Sunday, October 01, 2017

The Quandary and Legacy of Overamplification

Every now and then, I have a bone to pick with Princeton University. These aren't the usual bones, e.g. University expansionism, it's impact on property taxes, or moving the Dinky station. These are smaller bones, like the stadium lights that used to be left on for long hours while the stadium was empty (which also turned out to be one of former university president Tilghman's pet peeves), or the ineffective recycling at Jadwin Gym (they improved it for awhile after my input, then reverted). All of these bones play against a background of overall gratitude. My wife is a professor there, my older daughter had a good experience as an undergrad, and I've attended many lectures open to the public. The bones are often not specific to the University, but are symptomatic of a culturally pervasive problem. The bone du post has to do with toxic sound levels.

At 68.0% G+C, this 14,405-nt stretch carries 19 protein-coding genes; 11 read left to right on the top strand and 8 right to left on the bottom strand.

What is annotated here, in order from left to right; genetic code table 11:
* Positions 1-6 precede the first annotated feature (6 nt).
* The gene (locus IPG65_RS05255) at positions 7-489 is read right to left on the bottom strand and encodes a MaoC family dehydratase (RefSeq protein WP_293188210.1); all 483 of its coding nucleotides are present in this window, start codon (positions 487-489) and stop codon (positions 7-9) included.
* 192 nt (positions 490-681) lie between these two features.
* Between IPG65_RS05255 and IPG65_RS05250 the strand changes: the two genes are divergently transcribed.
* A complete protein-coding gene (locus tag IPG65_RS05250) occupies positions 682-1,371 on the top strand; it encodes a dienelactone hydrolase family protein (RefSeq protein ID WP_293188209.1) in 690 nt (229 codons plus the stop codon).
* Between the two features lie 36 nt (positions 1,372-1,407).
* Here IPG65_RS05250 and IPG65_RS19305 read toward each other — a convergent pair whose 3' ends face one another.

In a world of speed limits, seat belts and emission standards, where toys, play equipment and nearly everything else we buy and consume are carefully regulated for safety, the exceptions to this safety-first mentality stand out. The most grievous is carbon emissions, upon which no constraint has been placed. The future remains unprotected and has already suffered what is now playing out as tremendous damage.

Another is decibels, whose impact on the ears, as with climate change, is unintended and often long delayed. That impact became apparent at an event this past spring (this post lingered in the draft folder): the big Princeton University graduation party known as the Senior Prom at Jadwin Gym. My daughter was part of the 2017 graduation--a meticulously planned 3 day affair that involves mass transport and accommodation of far-flung families, and a tightly scheduled series of events, all of which seems to have come off without a hitch.